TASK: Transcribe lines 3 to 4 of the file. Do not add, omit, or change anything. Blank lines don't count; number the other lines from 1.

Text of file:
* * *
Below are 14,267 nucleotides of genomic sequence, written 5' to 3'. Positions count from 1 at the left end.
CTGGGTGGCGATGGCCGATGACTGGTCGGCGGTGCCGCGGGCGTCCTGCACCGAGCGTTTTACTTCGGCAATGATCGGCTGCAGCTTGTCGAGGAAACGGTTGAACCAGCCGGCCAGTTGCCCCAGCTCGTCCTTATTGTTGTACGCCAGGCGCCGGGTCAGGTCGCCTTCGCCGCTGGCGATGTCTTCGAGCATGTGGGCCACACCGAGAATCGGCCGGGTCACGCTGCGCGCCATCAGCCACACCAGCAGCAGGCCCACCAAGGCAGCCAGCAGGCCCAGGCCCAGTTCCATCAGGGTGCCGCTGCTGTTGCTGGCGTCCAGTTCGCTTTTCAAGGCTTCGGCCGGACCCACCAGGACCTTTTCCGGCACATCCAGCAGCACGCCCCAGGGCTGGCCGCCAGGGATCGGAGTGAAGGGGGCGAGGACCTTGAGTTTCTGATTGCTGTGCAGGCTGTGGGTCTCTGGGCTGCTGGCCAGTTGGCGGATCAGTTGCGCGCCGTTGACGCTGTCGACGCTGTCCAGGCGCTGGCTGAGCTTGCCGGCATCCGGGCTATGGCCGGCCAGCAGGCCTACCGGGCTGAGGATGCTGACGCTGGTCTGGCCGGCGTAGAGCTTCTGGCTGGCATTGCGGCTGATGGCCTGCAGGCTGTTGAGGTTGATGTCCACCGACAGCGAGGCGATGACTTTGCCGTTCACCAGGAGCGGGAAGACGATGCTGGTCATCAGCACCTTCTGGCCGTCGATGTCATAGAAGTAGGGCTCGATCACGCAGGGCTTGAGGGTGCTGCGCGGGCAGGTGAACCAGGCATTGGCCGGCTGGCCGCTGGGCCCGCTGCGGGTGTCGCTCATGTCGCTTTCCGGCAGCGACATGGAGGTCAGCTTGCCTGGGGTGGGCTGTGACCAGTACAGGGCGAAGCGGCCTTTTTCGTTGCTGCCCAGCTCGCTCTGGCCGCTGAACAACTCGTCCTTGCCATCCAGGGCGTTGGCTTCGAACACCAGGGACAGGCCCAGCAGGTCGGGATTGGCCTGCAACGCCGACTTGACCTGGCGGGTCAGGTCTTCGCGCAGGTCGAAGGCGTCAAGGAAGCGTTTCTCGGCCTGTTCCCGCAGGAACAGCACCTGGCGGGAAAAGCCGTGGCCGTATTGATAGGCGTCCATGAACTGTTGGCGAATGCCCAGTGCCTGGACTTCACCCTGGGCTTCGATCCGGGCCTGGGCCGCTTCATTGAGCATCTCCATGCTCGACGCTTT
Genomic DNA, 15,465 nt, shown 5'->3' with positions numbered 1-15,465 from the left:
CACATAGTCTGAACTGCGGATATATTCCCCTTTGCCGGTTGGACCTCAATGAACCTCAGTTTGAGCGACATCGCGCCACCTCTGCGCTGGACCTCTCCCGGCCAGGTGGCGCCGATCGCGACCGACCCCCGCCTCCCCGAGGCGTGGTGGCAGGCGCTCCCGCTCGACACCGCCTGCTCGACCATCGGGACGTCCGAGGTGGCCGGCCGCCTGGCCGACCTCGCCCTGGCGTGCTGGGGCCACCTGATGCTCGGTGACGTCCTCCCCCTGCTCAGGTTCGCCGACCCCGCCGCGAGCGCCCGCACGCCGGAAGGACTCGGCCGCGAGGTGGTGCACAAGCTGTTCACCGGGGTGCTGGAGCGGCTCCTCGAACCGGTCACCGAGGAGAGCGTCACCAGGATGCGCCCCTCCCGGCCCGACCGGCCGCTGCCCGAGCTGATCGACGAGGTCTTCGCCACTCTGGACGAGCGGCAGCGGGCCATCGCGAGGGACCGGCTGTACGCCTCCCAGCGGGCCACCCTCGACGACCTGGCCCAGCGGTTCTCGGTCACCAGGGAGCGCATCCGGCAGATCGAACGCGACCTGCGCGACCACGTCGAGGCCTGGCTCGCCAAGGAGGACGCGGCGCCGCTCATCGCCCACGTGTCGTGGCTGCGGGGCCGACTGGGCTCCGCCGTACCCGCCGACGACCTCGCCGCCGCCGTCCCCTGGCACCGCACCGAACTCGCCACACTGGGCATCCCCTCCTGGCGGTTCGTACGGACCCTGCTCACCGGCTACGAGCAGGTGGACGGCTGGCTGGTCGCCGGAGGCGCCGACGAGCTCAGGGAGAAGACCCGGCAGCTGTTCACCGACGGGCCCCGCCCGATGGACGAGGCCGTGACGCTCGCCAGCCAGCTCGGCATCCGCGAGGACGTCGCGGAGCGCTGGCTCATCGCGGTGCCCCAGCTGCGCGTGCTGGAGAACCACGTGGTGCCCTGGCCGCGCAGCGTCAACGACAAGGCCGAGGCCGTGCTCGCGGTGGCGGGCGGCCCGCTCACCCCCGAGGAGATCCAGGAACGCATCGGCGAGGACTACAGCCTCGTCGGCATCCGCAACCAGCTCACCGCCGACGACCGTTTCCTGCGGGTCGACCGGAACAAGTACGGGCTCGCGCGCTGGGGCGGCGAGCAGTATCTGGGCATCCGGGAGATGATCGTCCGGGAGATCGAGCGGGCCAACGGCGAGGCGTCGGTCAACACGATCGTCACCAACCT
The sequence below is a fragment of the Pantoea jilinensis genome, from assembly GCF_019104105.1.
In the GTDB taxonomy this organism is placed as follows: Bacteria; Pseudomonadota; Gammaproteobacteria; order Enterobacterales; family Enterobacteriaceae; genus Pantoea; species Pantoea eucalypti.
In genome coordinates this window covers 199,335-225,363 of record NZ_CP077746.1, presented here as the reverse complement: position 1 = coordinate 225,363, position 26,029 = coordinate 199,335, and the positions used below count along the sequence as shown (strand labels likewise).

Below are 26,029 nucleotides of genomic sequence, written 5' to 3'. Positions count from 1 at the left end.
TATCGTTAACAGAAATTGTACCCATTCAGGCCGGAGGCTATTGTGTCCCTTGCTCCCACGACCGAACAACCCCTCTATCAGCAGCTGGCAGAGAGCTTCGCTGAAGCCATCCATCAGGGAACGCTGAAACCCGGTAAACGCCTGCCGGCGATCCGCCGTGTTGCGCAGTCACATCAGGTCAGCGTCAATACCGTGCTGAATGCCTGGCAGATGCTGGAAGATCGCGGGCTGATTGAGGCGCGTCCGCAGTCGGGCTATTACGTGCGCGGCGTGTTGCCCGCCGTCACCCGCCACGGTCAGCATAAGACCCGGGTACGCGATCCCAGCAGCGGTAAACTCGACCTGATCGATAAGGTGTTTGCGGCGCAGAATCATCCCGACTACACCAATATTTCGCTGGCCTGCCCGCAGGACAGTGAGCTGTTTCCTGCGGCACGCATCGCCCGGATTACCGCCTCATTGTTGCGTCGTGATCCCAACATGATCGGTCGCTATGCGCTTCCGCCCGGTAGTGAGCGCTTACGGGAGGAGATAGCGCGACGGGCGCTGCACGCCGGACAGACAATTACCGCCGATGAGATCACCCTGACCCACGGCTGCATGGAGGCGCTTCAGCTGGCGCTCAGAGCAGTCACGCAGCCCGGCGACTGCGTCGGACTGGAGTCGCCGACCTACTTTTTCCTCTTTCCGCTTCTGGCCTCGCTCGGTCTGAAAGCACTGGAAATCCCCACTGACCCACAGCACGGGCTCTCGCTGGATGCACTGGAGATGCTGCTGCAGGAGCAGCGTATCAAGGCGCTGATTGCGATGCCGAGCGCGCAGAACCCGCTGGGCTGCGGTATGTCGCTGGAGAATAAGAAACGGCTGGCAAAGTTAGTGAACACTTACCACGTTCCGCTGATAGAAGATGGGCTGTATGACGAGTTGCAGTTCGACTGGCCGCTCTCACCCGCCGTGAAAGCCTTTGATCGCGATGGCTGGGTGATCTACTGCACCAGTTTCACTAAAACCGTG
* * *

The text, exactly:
Genomic DNA, 15,465 nt, shown 5'->3' with positions numbered 1-15,465 from the left:
CACATAGTCTGAACTGCGGATATATTCCCCTTTGCCGGTTGGACCTCAATGAACCTCAGTTTGAGCGACATCGCGCCACCTCTGCGCTGGACCTCTCCCGGCCAGGTGGCGCCGATCGCGACCGACCCCCGCCTCCCCGAGGCGTGGTGGCAGGCGCTCCCGCTCGACACCGCCTGCTCGACCATCGGGACGTCCGAGGTGGCCGGCCGCCTGGCCGACCTCGCCCTGGCGTGCTGGGGCCACCTGATGCTCGGTGACGTCCTCCCCCTGCTCAGGTTCGCCGACCCCGCCGCGAGCGCCCGCACGCCGGAAGGACTCGGCCGCGAGGTGGTGCACAAGCTGTTCACCGGGGTGCTGGAGCGGCTCCTCGAACCGGTCACCGAGGAGAGCGTCACCAGGATGCGCCCCTCCCGGCCCGACCGGCCGCTGCCCGAGCTGATCGACGAGGTCTTCGCCACTCTGGACGAGCGGCAGCGGGCCATCGCGAGGGACCGGCTGTACGCCTCCCAGCGGGCCACCCTCGACGACCTGGCCCAGCGGTTCTCGGTCACCAGGGAGCGCATCCGGCAGATCGAACGCGACCTGCGCGACCACGTCGAGGCCTGGCTCGCCAAGGAGGACGCGGCGCCGCTCATCGCCCACGTGTCGTGGCTGCGGGGCCGACTGGGCTCCGCCGTACCCGCCGACGACCTCGCCGCCGCCGTCCCCTGGCACCGCACCGAACTCGCCACACTGGGCATCCCCTCCTGGCGGTTCGTACGGACCCTGCTCACCGGCTACGAGCAGGTGGACGGCTGGCTGGTCGCCGGAGGCGCCGACGAGCTCAGGGAGAAGACCCGGCAGCTGTTCACCGACGGGCCCCGCCCGATGGACGAGGCCGTGACGCTCGCCAGCCAGCTCGGCATCCGCGAGGACGTCGCGGAGCGCTGGCTCATCGCGGTGCCCCAGCTGCGCGTGCTGGAGAACCACGTGGTGCCCTGGCCGCGCAGCGTCAACGACAAGGCCGAGGCCGTGCTCGCGGTGGCGGGCGGCCCGCTCACCCCCGAGGAGATCCAGGAACGCATCGGCGAGGACTACAGCCTCGTCGGCATCCGCAACCAGCTCACCGCCGACGACCGTTTCCTGCGGGTCGACCGGAACAAGTACGGGCTCGCGCGCTGGGGCGGCGAGCAGTATCTGGGCATCCGGGAGATGATCGTCCGGGAGATCGAGCGGGCCAACGGCGAGGCGTCGGTCAACACGATCGTCACCAACCT